The Museo Nacional plans to open an exhibition Wednesday to display pre-Colombian pieces that have been recovered from private hands and even from the garbage.
The welcome home exhibition runs until October. The 90 pieces include ceramics, jade and stone. The exhibition is called “El retorno de lo nuestro.”
The museum said that each of the pieces have a long history relating to their recovery. Costa Rican consulates were key players in some recoveries, the museum said.
Under Costa Rican law, such items belong to the government even if they are found on private property. Some pieces were confiscated from person leaving the country.
A metate, a small table for grinding grain, turned up in a garbage container perhaps because the holder was afraid of legal repercussions, said the museum.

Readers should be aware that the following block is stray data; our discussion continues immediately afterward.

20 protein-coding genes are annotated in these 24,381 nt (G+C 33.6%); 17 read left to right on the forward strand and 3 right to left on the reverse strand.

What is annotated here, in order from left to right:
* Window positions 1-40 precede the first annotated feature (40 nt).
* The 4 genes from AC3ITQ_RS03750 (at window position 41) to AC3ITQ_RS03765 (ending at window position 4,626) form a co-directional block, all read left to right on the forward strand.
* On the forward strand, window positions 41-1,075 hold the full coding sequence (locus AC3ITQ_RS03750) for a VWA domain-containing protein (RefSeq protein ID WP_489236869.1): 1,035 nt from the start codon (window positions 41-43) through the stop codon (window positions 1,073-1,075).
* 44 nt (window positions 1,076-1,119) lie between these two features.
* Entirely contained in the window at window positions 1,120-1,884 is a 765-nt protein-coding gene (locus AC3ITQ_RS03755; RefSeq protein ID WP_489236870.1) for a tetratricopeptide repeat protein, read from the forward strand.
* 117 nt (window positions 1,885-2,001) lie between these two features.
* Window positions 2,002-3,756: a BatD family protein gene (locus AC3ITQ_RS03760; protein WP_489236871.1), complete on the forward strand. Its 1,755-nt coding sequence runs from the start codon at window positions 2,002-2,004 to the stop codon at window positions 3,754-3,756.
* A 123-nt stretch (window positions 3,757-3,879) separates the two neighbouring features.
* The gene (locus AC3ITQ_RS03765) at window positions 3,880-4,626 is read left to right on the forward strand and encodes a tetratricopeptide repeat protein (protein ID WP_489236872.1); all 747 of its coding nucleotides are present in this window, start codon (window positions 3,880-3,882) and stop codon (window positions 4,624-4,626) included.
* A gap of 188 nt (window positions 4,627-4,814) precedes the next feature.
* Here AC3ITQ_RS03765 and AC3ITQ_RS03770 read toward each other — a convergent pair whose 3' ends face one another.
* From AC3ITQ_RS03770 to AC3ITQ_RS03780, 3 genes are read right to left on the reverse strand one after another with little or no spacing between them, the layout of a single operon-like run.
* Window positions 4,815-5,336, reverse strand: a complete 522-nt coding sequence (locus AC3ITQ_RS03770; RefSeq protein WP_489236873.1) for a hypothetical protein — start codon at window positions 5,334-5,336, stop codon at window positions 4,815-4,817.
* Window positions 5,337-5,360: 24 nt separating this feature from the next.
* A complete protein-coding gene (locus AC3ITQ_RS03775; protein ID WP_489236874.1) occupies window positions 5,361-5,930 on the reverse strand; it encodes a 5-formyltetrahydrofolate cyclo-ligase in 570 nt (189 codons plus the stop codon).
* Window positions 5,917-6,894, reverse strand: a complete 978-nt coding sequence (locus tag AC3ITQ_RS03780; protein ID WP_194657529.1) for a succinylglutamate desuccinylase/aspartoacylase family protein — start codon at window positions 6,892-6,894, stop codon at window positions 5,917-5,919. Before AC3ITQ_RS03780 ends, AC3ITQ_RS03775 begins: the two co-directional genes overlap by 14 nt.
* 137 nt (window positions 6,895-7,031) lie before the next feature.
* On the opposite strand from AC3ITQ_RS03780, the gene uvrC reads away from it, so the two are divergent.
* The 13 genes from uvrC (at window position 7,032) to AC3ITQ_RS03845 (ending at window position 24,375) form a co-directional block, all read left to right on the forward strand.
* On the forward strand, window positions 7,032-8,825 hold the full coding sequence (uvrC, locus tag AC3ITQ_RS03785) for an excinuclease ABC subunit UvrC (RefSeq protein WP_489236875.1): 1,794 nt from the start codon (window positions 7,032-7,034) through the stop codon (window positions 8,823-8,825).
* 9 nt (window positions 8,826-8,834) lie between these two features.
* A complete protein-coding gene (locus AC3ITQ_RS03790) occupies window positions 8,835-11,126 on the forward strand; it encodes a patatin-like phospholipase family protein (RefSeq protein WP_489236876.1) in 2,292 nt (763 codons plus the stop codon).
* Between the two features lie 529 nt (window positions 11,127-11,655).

Museum officials have been in the news confiscating archaeological objects from private homes. Many Costa Rican homeowners have family collections, and some pre-date the law giving the government possession.
Objects were obtained in Houston, Texas, Tucson, Arizona, Washington, D.C., Miami, Florida, Los Angeles, California, Canada, Spain, France and Italy, the museum said.
Even though some pieces have been in museum hands for some time, none has been exhibited previously, the announcement said. Some are very large, it added.
The more spectacular pieces probably are the product of the Guanacaste culture where the descendants of pre-Colombian residents continue to make ceramics for export. They use many of the same molds and clay deposits that have been used for centuries.
Costa Rican ceramics were used in the Mayan and Valley of México cultures.
The museum is open Tuesday through Sunday. Admission for Costa Ricans is 1,500 colons, about $3. Foreigners pay $8. Sunday is a free day for Costa Ricans and legal residents, the museum noted.